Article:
• cdi
  • components
  • contexts
  • converters
  • eventlisteners
  • exceptionhandlers
  • facesviews
  • filters
  • functions
  • managedbeans
  • push
  • renderkits
  • resourcehandlers
  • scripts
  • servlets
  • taghandlers
  • utils
  • validators
  • viewhandlers
-
  • JsfLabelMessageInterpolator
  • RequiredCheckboxValidator
  • ValueChangeValidator
  • validateAll
  • validateAllOrNone
  • validateBean
  • validateEqual
  • validateMultiple
  • validateOne
  • validateOneOrMore
  • validateOneOrNone
  • validateOrder
  • validateUnique
  • validateUniqueColumn

The <o:validateBean> allows the developer to control bean validation on a per-UICommand or UIInput component basis, as well as validating a given bean at the class level.

The standard <f:validateBean> only allows validation control on a per-form or a per-request basis (by using multiple tags and conditional EL expressions in its attributes) which may end up in boilerplate code.

The standard <f:validateBean> also, despite its name, does not actually have any facilities to validate a bean at all.

Usage

Some examples

Control bean validation per component

<h:commandButton value="submit" action="#{bean.submit}">
    <o:validateBean validationGroups="javax.validation.groups.Default,com.example.MyGroup" />
</h:commandButton>
<h:selectOneMenu value="#{bean.selectedItem}">
    <f:selectItems value="#{bean.availableItems}" />
    <o:validateBean disabled="true" />
    <f:ajax execute="@form" listener="#{bean.itemChanged}" render="@form" />
</h:selectOneMenu>

Validate a bean at the class level

<h:inputText value="#{bean.product.item}" />
<h:inputText value="#{bean.product.order}" />

<o:validateBean value="#{bean.product}" validationGroups="com.example.MyGroup" />

Class level validation details

In order to validate a bean at the class level, all values from input components should first be actually set on that bean and only thereafter should the bean be validated. This however does not play well with the JSF approach where a model is only updated when validation passes. But for class level validation we seemingly can not validate until the model is updated. To break this tie, a copy of the model bean is made first, and then values are stored in this copy and validated there. If validation passes, the original bean is updated.

A bean is copied using the following strategies (in the order indicated):

  1. Cloning - Bean must implement the Cloneable interface and support cloning according to the rules of that interface. See CloneCopier
  2. Serialization - Bean must implement the Serializable interface and support serialization according to the rules of that interface. See SerializationCopier
  3. Copy constructor - Bean must have an additional constructor (next to the default constructor) taking a single argument of its own type that initializes itself with the values of that passed in type. See CopyCtorCopier
  4. New instance - Bean should have a public no arguments (default) constructor. Every official JavaBean satisfies this requirement. Note that in this case no copy is made of the original bean, but just a new instance is created. See NewInstanceCopier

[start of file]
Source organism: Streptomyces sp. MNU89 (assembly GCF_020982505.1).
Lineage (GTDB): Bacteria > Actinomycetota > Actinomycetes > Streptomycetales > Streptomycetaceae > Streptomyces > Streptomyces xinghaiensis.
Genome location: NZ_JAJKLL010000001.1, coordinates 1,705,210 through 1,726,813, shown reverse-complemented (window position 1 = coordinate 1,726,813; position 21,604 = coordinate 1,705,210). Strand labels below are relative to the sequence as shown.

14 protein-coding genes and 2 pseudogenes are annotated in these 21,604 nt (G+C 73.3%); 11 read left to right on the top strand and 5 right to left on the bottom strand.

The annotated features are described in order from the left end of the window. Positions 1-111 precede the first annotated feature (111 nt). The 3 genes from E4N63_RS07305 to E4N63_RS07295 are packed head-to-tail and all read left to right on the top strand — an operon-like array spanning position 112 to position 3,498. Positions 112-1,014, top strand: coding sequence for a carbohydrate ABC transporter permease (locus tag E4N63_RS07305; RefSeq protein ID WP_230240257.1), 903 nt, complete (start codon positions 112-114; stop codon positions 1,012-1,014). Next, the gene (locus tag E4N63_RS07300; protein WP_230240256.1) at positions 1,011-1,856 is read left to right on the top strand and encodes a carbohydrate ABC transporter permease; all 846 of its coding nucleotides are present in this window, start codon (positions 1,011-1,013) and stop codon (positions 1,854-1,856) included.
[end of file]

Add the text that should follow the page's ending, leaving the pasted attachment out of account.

If the above order is not ideal, or if an custom copy strategy is needed (e.g. when it's only needed to copy a few fields for the validation) a strategy can be supplied explicitly via the copier attribute. The value of this attribute can be any of the build-in copier implementations given above, or can be a custom implementation of the Copier interface.

Demo

Leave either the field blank, or enter less than 6 characters





Validating at the class level that number 1 is smaller than number 2 - default (validate copy)

This uses the default validation method, which copies the object, sets the values retrieved from the input components on it, and performs class level validation on the copy. In order to make the copy, cloning, serialization, a copy constructor and a new instance will be attempted (in that order). Since our model object has a copy constructor, but is not cloneable or serializable, the copy constructor will be the one that is used.

Bean values in model:
Number 1: 0
Number 2: 0


Validating at the class level that number 1 is smaller than number 2 - validate actual bean

This uses an alternative validation method, which doesn't copy the bean but lets JSF do its normal job all the way up till the phase UPDATE MODEL VALUES, and only thereafter will it validate the actual object. This has the advantage that no copying and value collecting are needed, but atypical for JSF is that the model is updated even though there are validation errors. The bean developer is also required to manually check in the bean whether there are validation errors.

Bean values in model:
Number 1: 0
Number 2: 0


Validating at the class level that number 1 is smaller than number 2 - using custom copier

This uses the default validation method like the example above, but uses a custom copier. Such copier would be needed when the bean originates from another module, which the front end developer can't modify to be either cloneable, serializable or having a copy constructor. A custom copier also allows customization of the copy process, e.g. when a bean contains many fields but it's clear that only a few are needed for the validation.

Bean values in model:
Number 1: 0
Number 2: 0

Demo source code
<h3>Leave either the field blank, or enter less than 6 characters</h3>
<h:form>
    <h:panelGrid columns="3">
        <o:outputLabel for="value" value="Value" />
        <h:inputText id="value" value="#{validateBean.value}" />
        <h:message for="value"/>

        <h:panelGroup />
        <h:panelGroup>
            <f:ajax execute="@form" render="@form">